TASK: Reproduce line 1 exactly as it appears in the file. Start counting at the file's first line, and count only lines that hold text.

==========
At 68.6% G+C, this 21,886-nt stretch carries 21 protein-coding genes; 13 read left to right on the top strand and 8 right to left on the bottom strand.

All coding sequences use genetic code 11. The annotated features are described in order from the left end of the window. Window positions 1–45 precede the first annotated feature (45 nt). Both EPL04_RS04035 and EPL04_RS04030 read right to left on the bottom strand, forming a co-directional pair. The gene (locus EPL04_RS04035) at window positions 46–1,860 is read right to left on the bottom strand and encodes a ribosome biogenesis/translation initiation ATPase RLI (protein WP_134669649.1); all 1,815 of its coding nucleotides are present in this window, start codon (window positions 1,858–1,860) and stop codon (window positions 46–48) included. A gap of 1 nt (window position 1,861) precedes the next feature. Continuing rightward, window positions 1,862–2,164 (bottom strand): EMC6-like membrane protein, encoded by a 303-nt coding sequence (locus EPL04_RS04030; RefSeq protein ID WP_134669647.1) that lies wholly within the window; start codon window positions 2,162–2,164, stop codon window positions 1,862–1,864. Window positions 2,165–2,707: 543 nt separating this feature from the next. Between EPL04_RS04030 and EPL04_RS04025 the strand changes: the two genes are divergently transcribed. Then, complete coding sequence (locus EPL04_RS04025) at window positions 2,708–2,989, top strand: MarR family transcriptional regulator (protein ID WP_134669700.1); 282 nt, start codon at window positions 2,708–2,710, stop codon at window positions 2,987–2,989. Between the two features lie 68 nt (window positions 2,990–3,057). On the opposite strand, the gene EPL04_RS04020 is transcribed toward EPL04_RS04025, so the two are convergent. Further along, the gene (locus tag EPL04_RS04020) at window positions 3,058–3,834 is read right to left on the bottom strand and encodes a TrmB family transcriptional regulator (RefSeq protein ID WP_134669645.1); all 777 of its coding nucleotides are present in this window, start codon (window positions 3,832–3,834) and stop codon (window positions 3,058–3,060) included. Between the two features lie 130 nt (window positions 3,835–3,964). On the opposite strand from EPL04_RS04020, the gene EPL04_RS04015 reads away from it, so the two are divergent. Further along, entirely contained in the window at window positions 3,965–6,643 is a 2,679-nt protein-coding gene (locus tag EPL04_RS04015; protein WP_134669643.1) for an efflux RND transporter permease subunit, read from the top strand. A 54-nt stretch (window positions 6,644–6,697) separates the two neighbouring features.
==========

At 68.6% G+C, this 21,886-nt stretch carries 21 protein-coding genes; 13 read left to right on the top strand and 8 right to left on the bottom strand.